The question I get asked most often is should I buy gold?
My answer? You are asking the wrong question.
Investors buy and sell gold at the wrong times.
If you are talking about making a short-term profit by buying gold and then selling it at a higher price, the issue is very simple. You are speculating and not investing. You could be right or wrong, but the risk is high.
Investors tend to buy and sell at the wrong times, driven by emotion and incompetent advice from “financial professionals.” Burton Malkiel, the author of A Random Walk Down Wall Street, recently noted in an article in the Journal of Indexes that investors follow the disturbing pattern of investing right before a crash and withdrawing money right before a recovery.
Malkiel also made the surprising observation that institutional investors fall into the same pattern. Their market-timing skills are no better than those of the amateur investor.
When you speculate in gold, you believe the price of gold will increase in value due to market forces. The “father of financial mathematics,” Louis Bachelier, concluded, “The mathematical expectation of the speculator is zero.”
Gold is not a good long-term investment.
If you are talking about adding gold to your portfolio and holding on to it for the long term, the analysis gets more complicated.
The long-term data indicates that gold is not a prudent investment. One study looked at gold returns over the forty-eight-year period from 1945 to 1992. Its annual return was 4.9 percent. Over the same time period, the annual return of Treasury bills was almost identical, at 4.8 percent. But here’s the one factor most investors ignore: What was the risk of each of these investments?
The risk of an investment in gold was almost nine times the risk of an investment in Treasury bills. Why would you take nine times the risk to achieve almost identical returns?
The results are even worse when you look at the thirty-five-year period from January 1974 to December 2008. Gold underperformed Treasury bills, and the risk of investing in gold during this period was more than seventeen times the risk of investing in Treasury bills!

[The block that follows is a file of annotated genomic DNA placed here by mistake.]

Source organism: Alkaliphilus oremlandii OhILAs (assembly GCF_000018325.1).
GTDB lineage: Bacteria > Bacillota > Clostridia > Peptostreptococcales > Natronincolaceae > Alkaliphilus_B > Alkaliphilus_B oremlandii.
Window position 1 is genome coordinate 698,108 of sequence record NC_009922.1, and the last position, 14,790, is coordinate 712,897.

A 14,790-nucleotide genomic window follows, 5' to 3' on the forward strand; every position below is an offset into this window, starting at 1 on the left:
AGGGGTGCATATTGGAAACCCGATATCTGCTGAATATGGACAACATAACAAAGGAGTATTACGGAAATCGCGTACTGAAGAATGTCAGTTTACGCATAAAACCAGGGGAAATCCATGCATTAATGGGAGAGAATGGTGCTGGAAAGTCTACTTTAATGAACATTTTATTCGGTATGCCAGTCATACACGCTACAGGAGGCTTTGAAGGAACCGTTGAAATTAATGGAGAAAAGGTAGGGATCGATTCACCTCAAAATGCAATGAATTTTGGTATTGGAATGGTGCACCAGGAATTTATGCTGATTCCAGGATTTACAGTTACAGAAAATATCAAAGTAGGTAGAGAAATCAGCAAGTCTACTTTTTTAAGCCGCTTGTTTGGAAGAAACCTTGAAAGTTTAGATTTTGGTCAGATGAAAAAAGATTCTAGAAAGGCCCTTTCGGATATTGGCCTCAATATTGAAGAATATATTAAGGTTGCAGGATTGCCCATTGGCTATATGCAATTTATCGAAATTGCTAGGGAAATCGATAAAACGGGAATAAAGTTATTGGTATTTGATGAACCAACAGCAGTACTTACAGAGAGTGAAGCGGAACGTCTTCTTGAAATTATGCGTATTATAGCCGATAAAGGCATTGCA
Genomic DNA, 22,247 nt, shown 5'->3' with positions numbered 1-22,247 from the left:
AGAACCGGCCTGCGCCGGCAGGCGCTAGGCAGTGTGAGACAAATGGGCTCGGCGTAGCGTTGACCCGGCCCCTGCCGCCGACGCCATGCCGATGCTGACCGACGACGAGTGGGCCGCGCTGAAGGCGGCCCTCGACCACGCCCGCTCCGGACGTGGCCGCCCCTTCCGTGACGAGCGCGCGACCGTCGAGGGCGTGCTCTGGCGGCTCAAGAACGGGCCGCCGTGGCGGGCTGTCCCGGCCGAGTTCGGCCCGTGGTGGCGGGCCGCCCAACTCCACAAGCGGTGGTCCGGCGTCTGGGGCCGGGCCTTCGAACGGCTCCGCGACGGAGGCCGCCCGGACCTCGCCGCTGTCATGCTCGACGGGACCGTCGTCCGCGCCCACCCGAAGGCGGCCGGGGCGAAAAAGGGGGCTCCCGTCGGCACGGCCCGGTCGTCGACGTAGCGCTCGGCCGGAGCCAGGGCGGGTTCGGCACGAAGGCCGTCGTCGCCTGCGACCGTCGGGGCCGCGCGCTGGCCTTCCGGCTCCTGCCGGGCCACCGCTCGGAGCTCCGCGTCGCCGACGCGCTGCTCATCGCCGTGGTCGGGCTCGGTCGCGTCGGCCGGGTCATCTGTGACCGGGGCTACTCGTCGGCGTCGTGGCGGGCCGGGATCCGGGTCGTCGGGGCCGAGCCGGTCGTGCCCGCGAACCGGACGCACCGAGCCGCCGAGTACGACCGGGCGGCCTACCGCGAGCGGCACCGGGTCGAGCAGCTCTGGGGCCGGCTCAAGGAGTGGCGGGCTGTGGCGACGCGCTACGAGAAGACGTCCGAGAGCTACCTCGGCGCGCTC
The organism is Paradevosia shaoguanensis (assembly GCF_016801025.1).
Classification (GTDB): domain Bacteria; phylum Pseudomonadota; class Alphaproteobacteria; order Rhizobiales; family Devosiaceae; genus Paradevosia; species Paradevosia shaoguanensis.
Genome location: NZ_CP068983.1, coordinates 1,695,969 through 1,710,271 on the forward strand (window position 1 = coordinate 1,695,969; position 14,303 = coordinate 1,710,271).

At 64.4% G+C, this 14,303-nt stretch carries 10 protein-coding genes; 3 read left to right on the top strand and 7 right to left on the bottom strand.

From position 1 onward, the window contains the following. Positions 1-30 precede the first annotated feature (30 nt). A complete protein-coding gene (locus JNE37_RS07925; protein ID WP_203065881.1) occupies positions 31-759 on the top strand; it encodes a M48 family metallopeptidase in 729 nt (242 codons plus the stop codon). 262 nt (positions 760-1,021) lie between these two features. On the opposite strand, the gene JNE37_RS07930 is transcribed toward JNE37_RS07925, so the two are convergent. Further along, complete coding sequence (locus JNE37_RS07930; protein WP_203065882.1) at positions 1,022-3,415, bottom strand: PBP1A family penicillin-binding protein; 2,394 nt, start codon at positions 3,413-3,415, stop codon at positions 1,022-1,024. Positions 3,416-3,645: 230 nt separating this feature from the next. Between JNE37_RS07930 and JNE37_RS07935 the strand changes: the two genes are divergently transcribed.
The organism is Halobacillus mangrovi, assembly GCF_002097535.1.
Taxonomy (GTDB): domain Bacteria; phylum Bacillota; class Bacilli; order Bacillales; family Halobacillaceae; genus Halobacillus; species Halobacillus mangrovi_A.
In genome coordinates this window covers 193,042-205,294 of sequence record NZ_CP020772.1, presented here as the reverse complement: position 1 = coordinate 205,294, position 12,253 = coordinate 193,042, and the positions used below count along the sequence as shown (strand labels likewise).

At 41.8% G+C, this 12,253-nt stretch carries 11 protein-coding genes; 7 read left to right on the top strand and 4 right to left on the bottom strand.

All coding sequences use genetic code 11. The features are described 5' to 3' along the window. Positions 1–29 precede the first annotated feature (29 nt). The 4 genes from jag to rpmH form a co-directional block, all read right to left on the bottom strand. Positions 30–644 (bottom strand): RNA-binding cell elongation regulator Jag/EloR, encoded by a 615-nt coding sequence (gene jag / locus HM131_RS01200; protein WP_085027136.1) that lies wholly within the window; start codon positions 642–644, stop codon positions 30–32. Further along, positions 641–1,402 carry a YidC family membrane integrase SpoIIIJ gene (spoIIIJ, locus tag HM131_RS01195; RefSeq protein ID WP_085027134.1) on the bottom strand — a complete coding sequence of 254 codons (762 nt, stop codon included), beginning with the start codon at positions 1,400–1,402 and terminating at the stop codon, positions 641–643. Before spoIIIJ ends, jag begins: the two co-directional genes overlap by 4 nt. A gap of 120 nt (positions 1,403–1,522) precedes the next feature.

Other studies have shown that adding commodities to a portfolio did not improve diversification and did not provide a hedge against inflation in stock-and-bond portfolios.
Beware the hype about gold
There is a lot of hype about gold. It typically dangles the prospect of astounding returns and includes a prediction of financial Armageddon. Should you pay attention?
You need to evaluate whether the people making these predictions have a conflict of interest. Are they in the business of selling gold?
Recently, the aggressive promotion of gold by Glenn Beck, the outspoken political commentator and author, came under scrutiny. It turns out Beck was a paid spokesman for a gold sales company. This is information you need to know before you whip out your wallet.
I am a big fan of John Bogle, the founder of Vanguard. Here’s what he had to say about commodities: “I, for one-I hope it’s all right for me to say this-have no conviction that commodities belong in anybody’s portfolio, at any time, under any circumstances. Did I make that clear?”
It’s clear enough for me, and I hope it’s clear enough for you!
Dan Solin is a Senior Vice-President of Index Funds Advisors. He is the author of the New York Times best sellers The Smartest Investment Book You’ll Ever Read and The Smartest 401(k) Book You’ll Ever Read. His latest book is The Smartest Retirement Book You’ll Ever Read.
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